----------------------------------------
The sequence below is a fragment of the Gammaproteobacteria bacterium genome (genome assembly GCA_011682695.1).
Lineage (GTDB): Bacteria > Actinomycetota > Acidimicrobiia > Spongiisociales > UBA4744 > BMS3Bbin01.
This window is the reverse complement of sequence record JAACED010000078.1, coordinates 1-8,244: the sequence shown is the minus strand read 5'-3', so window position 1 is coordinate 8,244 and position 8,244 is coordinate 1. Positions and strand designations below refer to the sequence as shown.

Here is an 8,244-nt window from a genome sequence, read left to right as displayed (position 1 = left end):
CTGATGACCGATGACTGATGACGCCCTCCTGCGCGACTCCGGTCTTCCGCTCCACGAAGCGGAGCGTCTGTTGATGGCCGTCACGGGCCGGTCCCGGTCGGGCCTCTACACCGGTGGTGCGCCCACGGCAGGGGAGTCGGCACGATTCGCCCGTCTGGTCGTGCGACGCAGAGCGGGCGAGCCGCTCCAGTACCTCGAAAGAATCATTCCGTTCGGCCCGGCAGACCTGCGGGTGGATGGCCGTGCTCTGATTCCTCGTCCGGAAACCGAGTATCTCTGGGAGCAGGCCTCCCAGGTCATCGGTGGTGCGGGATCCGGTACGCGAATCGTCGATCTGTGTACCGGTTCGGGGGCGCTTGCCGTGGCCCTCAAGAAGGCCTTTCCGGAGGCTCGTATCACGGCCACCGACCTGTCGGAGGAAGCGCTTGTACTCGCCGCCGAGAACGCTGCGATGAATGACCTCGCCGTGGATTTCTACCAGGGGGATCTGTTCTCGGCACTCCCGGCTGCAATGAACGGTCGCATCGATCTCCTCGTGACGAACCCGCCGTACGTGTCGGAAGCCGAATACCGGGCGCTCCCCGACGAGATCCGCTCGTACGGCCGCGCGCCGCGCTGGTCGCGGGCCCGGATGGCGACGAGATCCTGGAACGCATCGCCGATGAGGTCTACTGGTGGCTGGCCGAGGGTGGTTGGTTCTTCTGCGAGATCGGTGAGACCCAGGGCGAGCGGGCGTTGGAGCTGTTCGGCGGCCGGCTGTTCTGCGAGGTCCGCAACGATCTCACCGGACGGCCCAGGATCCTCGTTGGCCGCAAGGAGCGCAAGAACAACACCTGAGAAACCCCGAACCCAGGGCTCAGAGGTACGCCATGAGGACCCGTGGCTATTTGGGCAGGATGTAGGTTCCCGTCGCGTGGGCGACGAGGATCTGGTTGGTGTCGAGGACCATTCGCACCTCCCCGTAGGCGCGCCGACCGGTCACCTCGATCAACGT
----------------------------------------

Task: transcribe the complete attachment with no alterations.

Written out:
The sequence below is a fragment of the Gammaproteobacteria bacterium genome (genome assembly GCA_011682695.1).
Lineage (GTDB): Bacteria > Actinomycetota > Acidimicrobiia > Spongiisociales > UBA4744 > BMS3Bbin01.
This window is the reverse complement of sequence record JAACED010000078.1, coordinates 1-8,244: the sequence shown is the minus strand read 5'-3', so window position 1 is coordinate 8,244 and position 8,244 is coordinate 1. Positions and strand designations below refer to the sequence as shown.

Here is an 8,244-nt window from a genome sequence, read left to right as displayed (position 1 = left end):
CTGATGACCGATGACTGATGACGCCCTCCTGCGCGACTCCGGTCTTCCGCTCCACGAAGCGGAGCGTCTGTTGATGGCCGTCACGGGCCGGTCCCGGTCGGGCCTCTACACCGGTGGTGCGCCCACGGCAGGGGAGTCGGCACGATTCGCCCGTCTGGTCGTGCGACGCAGAGCGGGCGAGCCGCTCCAGTACCTCGAAAGAATCATTCCGTTCGGCCCGGCAGACCTGCGGGTGGATGGCCGTGCTCTGATTCCTCGTCCGGAAACCGAGTATCTCTGGGAGCAGGCCTCCCAGGTCATCGGTGGTGCGGGATCCGGTACGCGAATCGTCGATCTGTGTACCGGTTCGGGGGCGCTTGCCGTGGCCCTCAAGAAGGCCTTTCCGGAGGCTCGTATCACGGCCACCGACCTGTCGGAGGAAGCGCTTGTACTCGCCGCCGAGAACGCTGCGATGAATGACCTCGCCGTGGATTTCTACCAGGGGGATCTGTTCTCGGCACTCCCGGCTGCAATGAACGGTCGCATCGATCTCCTCGTGACGAACCCGCCGTACGTGTCGGAAGCCGAATACCGGGCGCTCCCCGACGAGATCCGCTCGTACGGCCGCGCGCCGCGCTGGTCGCGGGCCCGGATGGCGACGAGATCCTGGAACGCATCGCCGATGAGGTCTACTGGTGGCTGGCCGAGGGTGGTTGGTTCTTCTGCGAGATCGGTGAGACCCAGGGCGAGCGGGCGTTGGAGCTGTTCGGCGGCCGGCTGTTCTGCGAGGTCCGCAACGATCTCACCGGACGGCCCAGGATCCTCGTTGGCCGCAAGGAGCGCAAGAACAACACCTGAGAAACCCCGAACCCAGGGCTCAGAGGTACGCCATGAGGACCCGTGGCTATTTGGGCAGGATGTAGGTTCCCGTCGCGTGGGCGACGAGGATCTGGTTGGTGTCGAGGACCATTCGCACCTCCCCGTAGGCGCGCCGACCGGTCACCTCGATCAACGT